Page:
A Miserabilist’s Guide To TV Property Shows

6 Aug

Kirstie Allsopp Phil Spencer

About the author: Jemima Lesser blogs for Cushion Couture, the home of cheap cushions online.

There is a terrible plague affecting modern society. I’m not talking about war, or famine or even global warming. This affliction began in the murky depths of daytime telly and has crawled, oozing, into the evening and weekend schedules like some monstrous new species. I am referring, of course, to the not-so-new breed of TV property programs.

As the economy continues to stumble and the housing market wheezes its way to recovery, it seems an inverse trend is taking place. Alongside the increasing inability for most decent and hardworking Britons to actually be able to buy or indeed build a place to live, there appears to be a growing propensity for TV toffs to tell us all about the joys of doing exactly that! The inner grump in me is compelled to combat this tide of insanity by taking hapless viewers on a bitter tour of the property program world, just to achieve some semblance of balance on the issue.

Kirstie & Phil’s Evil Empire

We’ll start with Kirstie and Phil. The undisputed tyrants of property programming, their empire spreads far across the land. Joining forces for Location, Location, Location, they occasionally take time off to boss people individually inside and outside the properties they already have, as well as the ones they want to buy, with shows like Phil Spencer: Secret Agent and the terrifying Kirstie’s Handmade Britain. (Personally, I suspect the latter could be some sort of smokescreen for Kirstie’s plans to open a full time orphan sweatshop with her ill-gotten millions). The duo’s brand of humour, emulating an arsey married couple who jibe constantly at one another in barely concealed contempt, is almost embarrassing to watch. The only respite these two get from bickering is in sniping at the optimism of would-be buyers for daring to hope for a two-bed terrace priced at less than half a million within the smoggy corridors of Greater London. Fat chance.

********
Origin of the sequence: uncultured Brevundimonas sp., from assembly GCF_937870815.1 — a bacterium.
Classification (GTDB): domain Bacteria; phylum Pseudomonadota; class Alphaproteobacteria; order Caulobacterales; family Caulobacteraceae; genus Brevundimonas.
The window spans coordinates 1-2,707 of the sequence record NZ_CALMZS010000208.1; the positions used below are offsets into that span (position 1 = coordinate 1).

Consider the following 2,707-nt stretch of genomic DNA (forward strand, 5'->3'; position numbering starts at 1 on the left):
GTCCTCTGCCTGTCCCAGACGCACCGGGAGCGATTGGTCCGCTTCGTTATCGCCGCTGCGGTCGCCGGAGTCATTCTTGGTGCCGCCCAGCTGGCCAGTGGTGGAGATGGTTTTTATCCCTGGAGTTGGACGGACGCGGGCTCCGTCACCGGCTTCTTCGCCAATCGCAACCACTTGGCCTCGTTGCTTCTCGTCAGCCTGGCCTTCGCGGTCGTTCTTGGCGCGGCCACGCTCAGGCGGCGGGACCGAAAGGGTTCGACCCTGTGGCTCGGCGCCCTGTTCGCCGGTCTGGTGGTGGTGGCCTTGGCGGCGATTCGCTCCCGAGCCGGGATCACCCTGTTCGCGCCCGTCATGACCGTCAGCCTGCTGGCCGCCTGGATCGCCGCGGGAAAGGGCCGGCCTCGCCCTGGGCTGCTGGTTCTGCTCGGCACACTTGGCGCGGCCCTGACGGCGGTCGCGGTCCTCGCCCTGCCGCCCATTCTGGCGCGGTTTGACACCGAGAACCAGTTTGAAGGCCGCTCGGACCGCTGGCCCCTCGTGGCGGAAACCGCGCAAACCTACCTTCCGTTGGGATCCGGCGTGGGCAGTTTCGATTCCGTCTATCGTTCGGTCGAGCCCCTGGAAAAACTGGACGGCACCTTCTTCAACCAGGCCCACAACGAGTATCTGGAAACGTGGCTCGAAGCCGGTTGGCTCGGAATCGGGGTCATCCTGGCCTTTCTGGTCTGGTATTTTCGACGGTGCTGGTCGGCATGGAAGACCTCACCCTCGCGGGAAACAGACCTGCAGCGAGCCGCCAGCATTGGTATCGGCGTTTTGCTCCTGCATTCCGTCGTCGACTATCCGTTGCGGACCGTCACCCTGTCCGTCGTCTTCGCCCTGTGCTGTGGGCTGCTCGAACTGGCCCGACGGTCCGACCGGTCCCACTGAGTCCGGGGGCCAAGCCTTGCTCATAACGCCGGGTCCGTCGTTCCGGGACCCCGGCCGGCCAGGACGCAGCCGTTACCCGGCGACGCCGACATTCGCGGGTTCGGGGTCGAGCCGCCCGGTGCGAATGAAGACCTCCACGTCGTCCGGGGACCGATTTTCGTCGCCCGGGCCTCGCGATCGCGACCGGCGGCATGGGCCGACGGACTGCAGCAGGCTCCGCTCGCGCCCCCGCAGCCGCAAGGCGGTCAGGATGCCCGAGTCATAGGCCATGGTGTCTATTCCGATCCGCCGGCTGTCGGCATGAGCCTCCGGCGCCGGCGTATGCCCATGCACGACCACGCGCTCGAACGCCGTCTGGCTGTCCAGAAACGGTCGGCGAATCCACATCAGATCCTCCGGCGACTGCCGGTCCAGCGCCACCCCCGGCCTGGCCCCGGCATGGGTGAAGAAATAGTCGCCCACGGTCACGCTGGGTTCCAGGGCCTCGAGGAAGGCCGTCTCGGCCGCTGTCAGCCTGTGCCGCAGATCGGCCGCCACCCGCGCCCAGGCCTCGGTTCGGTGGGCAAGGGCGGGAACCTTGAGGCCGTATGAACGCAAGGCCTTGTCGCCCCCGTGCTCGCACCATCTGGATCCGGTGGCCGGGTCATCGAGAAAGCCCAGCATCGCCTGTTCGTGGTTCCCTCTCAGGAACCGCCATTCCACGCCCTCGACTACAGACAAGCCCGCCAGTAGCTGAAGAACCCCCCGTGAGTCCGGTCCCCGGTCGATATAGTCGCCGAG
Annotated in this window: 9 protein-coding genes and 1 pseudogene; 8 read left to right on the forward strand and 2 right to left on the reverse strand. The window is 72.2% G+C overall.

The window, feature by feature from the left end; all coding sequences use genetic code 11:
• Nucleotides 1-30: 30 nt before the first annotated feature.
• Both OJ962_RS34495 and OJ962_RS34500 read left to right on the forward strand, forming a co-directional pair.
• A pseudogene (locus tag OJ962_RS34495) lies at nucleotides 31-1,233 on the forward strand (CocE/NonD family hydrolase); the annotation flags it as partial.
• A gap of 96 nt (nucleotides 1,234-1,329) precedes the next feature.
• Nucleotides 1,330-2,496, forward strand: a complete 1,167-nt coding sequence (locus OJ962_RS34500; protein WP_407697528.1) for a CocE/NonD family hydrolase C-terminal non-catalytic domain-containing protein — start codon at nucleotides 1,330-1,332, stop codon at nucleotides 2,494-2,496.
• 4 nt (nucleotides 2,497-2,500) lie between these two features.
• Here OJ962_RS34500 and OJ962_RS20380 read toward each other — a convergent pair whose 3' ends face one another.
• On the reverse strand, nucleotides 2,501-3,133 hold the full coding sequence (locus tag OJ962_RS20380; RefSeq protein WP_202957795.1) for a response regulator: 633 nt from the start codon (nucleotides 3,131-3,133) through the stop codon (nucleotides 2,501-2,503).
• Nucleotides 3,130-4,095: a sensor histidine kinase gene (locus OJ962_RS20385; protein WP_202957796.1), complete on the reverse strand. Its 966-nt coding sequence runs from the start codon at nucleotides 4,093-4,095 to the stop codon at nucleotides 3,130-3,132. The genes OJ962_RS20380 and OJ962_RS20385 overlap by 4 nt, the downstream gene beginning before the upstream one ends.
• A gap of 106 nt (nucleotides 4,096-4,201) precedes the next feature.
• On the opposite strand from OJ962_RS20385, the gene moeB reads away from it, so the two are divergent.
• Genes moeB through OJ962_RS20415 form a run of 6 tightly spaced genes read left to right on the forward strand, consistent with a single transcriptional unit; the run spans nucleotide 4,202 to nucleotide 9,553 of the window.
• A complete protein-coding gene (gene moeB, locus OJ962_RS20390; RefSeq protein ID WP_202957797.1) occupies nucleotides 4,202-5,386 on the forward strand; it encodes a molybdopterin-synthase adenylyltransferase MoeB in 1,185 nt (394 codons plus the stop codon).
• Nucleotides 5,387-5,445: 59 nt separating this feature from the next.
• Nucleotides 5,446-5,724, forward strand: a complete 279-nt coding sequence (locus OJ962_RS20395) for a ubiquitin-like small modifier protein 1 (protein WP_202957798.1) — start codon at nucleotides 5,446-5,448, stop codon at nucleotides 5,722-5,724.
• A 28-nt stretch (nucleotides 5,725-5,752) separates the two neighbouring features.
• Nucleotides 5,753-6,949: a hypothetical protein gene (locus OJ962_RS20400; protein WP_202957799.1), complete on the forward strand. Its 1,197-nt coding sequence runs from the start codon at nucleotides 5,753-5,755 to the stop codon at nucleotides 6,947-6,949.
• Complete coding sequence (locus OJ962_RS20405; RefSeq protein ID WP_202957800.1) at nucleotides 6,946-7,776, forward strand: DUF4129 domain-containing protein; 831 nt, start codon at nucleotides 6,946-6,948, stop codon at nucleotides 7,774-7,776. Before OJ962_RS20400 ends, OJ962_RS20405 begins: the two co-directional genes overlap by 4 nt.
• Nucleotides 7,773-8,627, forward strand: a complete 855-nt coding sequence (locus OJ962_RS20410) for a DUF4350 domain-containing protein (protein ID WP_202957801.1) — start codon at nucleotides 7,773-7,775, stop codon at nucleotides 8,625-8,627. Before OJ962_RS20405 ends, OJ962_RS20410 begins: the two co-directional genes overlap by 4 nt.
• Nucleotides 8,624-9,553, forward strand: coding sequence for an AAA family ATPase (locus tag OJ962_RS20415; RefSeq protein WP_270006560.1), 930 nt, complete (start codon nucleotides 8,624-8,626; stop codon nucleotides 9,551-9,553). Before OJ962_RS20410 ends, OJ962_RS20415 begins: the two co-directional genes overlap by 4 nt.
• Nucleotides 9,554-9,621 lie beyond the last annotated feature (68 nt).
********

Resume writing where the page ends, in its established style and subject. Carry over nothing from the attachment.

Kevin McCloud’s ASSpirationalism

Moving swiftly on to Kevin McCloud, the smug and airy face of TV’s middle-class-only-zone. Grand Designs is an hour of your life you will never get back as you marvel enviously at the seemingly effortless procurement of rural beauty spots for the purpose of erecting different shaped boxes made out of Swedish wood and Russian glass. Where else in real life can you find actual non-fictional people who like to have a bath in entirely transparent outbuildings powered by eucalyptus flavoured steam generators? And the apple-cheeked, braying Yuppies who wish such monstrosities upon our beloved countryside always say they’ve run out of money about three-quarters of the way through, yet somehow manage to finish the project. They haven’t run out of cash, this is a blatant lie to make you feel better about being poor and them seem more humanoid. It’s frankly ridiculous.

The Worst of the Rest

Homes Under the Hammer sells us the unlikely utopia of housing development when most of our own walls are falling down around us, Sarah Beeny’s Restoration Nightmare creates a window into the stately homes we’ll never own, let alone go to ruin. The Restoration Man, The Home Show and the everlasting A Place in the Sun: Home or Away. It’s a miracle there’s anything else on the box at all! All these programmes really do is show us what the haves have got and what the have-nots haven’t. Put down the remote, get yourself outside and pitch a tent for the weekend. It’s the only way to get out of the TV property plague for a breath of fresh air.

The post A Miserabilist’s Guide To TV Property Shows appeared first on WhatCulture!.

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